Things came full circle in he fall of 2010 when he went back to his beloved indoor courts to win the biggest title of his career, the Paris Masters, by defeating hometown favorite Gael Monfils in the Final.

http://www.youtube.com/watch?v=IFqjwYzZRK4

Despite only playing for seven months and battling nagging injuries and illness for most of the spring, Soderling still managed to win four titles this year.  Four!

Tennis is a scarier place when Robin Soderling is around.  He has the potential to beat any player on any surface at any time, and he’s proven that he’s not too scared or intimated to do it.  Tennis needs that.  We as fans need that.  This sport is at it’s best when it’s knocked off balance, when it feels like anything is possible, when there are dynamites in the draw.

Let’s face it, we didn’t fall in love with tennis because of the security it provided.  That’s not who tennis fans are.  We love the heart-attacks, the unpredictability, the nauseating knowledge that nothing is a given.  We love the underachievers, the floaters, and especially the villains.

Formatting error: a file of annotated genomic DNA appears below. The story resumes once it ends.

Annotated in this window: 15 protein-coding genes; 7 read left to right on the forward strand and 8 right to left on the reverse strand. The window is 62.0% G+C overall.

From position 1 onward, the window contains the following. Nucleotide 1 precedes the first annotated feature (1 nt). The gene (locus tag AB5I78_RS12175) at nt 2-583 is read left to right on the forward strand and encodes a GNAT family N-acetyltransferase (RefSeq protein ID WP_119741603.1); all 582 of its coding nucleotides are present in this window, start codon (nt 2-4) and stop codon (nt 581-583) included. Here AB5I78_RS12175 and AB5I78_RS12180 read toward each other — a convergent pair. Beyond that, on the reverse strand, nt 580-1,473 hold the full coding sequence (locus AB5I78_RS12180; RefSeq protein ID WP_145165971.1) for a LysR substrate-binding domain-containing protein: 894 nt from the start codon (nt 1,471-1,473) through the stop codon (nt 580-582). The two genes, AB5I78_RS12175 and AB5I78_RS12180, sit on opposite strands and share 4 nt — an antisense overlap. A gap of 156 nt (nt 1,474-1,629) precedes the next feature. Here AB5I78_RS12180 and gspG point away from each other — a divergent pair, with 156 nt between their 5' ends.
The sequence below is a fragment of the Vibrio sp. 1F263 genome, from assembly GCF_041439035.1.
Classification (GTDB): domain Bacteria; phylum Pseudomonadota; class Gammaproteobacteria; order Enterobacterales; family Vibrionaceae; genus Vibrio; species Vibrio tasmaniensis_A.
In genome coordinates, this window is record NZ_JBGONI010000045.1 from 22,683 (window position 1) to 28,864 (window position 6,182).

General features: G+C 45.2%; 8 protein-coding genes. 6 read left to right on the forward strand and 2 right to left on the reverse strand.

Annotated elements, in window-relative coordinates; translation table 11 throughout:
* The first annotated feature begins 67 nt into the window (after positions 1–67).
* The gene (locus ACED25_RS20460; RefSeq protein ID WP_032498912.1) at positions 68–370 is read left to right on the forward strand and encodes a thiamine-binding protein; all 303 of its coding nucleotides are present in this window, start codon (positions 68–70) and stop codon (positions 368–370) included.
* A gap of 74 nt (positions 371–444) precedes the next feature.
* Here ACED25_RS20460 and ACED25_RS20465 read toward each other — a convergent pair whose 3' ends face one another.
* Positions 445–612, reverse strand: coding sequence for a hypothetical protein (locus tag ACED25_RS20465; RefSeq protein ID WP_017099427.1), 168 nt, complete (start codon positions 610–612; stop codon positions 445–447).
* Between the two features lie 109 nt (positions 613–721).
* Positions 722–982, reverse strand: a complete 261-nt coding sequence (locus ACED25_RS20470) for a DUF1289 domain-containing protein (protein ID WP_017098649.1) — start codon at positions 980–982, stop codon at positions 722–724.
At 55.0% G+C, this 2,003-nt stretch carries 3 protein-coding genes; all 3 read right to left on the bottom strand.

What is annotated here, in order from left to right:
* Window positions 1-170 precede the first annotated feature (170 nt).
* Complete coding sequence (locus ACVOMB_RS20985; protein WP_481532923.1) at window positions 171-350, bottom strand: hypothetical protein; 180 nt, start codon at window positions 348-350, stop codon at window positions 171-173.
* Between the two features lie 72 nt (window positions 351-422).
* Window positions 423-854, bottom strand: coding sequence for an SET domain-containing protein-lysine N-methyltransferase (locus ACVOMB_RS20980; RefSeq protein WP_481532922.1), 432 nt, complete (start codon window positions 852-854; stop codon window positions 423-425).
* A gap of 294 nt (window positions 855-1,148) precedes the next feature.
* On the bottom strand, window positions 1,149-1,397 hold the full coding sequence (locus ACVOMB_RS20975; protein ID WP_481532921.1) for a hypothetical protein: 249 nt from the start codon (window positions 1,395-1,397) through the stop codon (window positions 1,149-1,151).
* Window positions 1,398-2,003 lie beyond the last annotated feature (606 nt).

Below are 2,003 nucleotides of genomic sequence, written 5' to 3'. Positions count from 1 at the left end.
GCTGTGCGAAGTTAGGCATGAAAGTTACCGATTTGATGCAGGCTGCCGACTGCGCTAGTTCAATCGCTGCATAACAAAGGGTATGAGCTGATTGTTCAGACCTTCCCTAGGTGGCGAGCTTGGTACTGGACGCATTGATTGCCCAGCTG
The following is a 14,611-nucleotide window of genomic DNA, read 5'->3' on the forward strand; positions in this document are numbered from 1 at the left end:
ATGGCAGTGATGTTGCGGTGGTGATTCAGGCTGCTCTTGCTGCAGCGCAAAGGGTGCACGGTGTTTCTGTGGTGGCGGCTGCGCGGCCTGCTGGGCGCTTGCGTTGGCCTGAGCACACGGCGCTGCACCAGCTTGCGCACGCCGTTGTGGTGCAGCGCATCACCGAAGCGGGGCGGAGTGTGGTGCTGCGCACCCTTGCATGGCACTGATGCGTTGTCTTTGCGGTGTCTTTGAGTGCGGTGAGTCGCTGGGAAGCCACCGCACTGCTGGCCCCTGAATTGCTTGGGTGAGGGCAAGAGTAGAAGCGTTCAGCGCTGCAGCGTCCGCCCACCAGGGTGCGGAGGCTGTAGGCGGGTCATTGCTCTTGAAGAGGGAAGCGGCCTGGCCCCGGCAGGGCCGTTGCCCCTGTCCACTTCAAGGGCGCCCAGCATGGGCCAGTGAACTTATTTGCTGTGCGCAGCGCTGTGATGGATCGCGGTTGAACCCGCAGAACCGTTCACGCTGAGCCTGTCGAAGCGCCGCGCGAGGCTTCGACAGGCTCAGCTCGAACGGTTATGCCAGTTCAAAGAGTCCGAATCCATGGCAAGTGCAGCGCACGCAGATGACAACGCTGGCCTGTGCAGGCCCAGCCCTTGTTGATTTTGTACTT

Get well soon, Robin.  We can’t wait to have you back.

http://www.youtube.com/watch?v=_gWXXSEvg30
(Thanks to my twitter followers for sharing their favorite Soderling moments with me this week, especially @A_Gallivant and @ptenisnet for the links to the videos above.)

USTA Announces Ten Finalists In Its First-Ever Search To Name America’s “Best Tennis Town”

WHITE PLAINS, N.Y., July 16, 2009 – The USTA announced today that ten finalists have been selected– from an initial group of 56 cities that submitted entries—in its “Best Tennis Town” competition. Fans across the country can now vote for the community that they feel best exemplifies the passion, excitement, spirit and impact that tennis brings to the local level.

The 2009 Best Tennis Town winner will be determined by a nationwide online vote at www.besttennistown.com beginning today and continuing until July 26, 2009 at 11:59 ET.  The top three finalists will travel to New York City where the winner will be revealed during a ceremony at the 2009 US Open. The winner will take home the 2009 “Best Tennis Town” title, an accompanying trophy and $100,000 to be used for community-wide tennis programming or facility enhancements.